My new touring bike was handling beautifully – even with the surplus wine and olive oil weighing it down. And while I occasionally looked for extra gears on some of the steeper sections generally I had enough. But I was slow … so slow. I started to resign myself to missing the train.
I’ve told the two gentleman next to me at dinner about my plans to go to Brisighella and then from there to cross the Apennines on the old Roman road. I’m seated next to two businessmen travelling to Ravenna for work, one from Florence and one from Genoa who both have good English.
Mr. Florence sits back, and with a dramatic hand gesture says, “That’s impossible!”
Mr. Genoa says, “How do you know she doesn’t bike 300 Kilometers a day and that it’s not possible for her. “ He turns to me and says, “You send him a picture from the top.”
I explain that there is a train that runs parallel to the route so if I need to catch the train I have a backup. But as much as I appreciate Mr. Genoa sticking up for me, it’s Mr. Florence’s “Impossible!” that has just implanted itself in my head.
I’d been looking for a good route back towards Rome over the Apennines. I’d found other potential routes, but none I felt comfortable attempting. I wanted a bail-out plan in case something went wrong – with the bike or with my stamina or with my leg strength as I hauled a fully-loaded touring bike through the mountains. Or if I felt I might be at risk for a lymphedema flare-up and needed to stop.
I’d met a couple of Americans in Comacchio the day before who were taking a self-guided bike tour. We swapped travel info – I told them about the Cinque Terra trails being closed and the offline GPS navigation apps. They showed me this route over the mountains between Faenza and Florence. The climb seemed doable but long – only getting steep near the pass, and there was a train that followed the route offering several opportunities to bail out along the way if I needed.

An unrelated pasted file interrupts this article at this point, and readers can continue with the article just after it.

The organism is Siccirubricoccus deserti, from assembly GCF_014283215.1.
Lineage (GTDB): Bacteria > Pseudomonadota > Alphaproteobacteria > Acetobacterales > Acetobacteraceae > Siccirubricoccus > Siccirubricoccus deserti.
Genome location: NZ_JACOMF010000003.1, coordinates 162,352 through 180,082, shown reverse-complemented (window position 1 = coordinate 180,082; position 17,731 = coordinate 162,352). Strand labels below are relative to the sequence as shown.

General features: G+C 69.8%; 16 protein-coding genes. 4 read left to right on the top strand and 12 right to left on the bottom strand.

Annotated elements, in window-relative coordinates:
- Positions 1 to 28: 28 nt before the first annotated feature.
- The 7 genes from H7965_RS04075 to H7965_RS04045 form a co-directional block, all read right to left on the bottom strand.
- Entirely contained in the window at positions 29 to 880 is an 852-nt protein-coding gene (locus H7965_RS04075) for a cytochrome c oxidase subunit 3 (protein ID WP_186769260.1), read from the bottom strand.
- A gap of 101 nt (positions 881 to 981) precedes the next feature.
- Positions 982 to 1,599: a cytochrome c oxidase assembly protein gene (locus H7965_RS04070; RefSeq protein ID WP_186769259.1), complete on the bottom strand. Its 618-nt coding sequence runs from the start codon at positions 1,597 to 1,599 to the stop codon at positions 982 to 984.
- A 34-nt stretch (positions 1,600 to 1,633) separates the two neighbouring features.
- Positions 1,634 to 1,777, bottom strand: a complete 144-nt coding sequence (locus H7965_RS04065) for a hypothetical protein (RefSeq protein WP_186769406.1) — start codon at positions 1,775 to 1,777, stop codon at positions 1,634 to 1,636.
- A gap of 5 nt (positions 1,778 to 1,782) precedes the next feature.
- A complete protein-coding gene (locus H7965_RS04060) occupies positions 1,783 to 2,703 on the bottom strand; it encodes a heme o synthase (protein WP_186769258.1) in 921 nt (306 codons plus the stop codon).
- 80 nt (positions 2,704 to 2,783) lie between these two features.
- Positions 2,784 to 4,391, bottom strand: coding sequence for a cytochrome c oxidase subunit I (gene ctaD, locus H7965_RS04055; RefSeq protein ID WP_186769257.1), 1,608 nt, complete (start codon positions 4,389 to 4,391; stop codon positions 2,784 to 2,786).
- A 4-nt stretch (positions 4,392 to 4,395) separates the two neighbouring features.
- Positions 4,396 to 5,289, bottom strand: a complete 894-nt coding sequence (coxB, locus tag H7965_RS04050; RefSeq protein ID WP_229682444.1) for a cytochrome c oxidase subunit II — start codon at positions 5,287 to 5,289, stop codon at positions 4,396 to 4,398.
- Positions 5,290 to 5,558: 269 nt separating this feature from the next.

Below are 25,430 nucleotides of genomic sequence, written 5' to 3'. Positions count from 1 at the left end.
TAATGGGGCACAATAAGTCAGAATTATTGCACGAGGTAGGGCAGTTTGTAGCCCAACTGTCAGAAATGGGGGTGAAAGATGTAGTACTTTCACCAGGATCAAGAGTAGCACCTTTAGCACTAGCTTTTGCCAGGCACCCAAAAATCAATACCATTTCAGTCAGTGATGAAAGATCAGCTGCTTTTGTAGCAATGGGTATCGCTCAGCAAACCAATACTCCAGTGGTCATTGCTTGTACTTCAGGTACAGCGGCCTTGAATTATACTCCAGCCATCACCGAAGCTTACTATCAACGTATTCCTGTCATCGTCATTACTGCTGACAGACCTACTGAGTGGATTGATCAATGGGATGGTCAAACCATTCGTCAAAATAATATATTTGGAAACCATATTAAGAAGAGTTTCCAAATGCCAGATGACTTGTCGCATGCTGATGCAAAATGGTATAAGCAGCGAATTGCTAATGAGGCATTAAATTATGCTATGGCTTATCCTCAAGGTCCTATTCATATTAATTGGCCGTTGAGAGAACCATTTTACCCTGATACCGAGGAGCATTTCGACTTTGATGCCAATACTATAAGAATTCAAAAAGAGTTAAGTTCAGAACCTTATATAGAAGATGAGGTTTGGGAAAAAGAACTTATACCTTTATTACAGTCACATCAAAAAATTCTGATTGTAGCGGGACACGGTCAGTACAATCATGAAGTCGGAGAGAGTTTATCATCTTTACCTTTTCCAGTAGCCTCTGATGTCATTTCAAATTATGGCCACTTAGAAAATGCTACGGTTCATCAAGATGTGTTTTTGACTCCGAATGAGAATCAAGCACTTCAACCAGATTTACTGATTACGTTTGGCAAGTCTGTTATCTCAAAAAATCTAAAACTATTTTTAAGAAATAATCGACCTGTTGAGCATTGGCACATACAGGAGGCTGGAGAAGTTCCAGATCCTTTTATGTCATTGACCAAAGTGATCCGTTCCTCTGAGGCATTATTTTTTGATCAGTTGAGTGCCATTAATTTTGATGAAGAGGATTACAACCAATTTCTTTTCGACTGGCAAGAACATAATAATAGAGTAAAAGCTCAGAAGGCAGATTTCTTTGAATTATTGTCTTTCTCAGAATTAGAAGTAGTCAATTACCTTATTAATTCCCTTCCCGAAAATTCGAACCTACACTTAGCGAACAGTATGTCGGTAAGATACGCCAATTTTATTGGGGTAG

The day before my flight I was still hours away by train from the Rome airport in the town of Brisighella. But the reason I had come to Brisighella was because it was a launching point to make the climb.
The night before I pondered my options … I could just catch the train to Rome and hang out near the airport in the port town, leisurely pack my bike and have plenty of time. Play it safe. Or I could ride up the pass, see I felt at each train station, and just try to make sure I got to Rome before it got dark.
So I was on the road by 8AM heading up a steady but low-grade climb to the mountains with a fully loaded bike that included a bottle of wine and half a liter of olive oil. Despite purging baggage at the hotel – I was still leaving Brisighella loaded heavier than I’d arrived.
The ride up the valley was one of the most beautiful rides I’ve ever taken. Gorgeous green valley framed by terraced hills with olives and vineyards with the dark green mountains in the distance. The wildflowers had started to come out and they lined the fields and the road. And I rolled through one medieval town after another – steadily climbing up the valley.
As I rode through the first town with a train station, I felt fine. And it seemed silly to wait the 3 hours to the next train. The second station was the same. And by the time I hit the third I just kept going. By the fourth town I was well up the valley and this was the last station before I was committed to climbing the full pass. I told myself I could turn around and go back if I needed. But I thought the summit must be coming up soon based on my map and what I’d been told by the Americans who told me about the route.
A supported bike tour must have come through this route over the weekend because there were chalked signs English on the road pointing out water and offering words of encouragement. As I kept climbing past the last bail-out point, and as the road got steeper, one of those signs said, “The climb starts here.”
Oh … Crap. All of those miles were just the pre-climb. Not the real climb. This is always a bad feeling … to realize that when you thought you were almost finished, you really haven’t even started. Mr. Impossible from Florence kept popping into my head – I hoped he wasn’t right.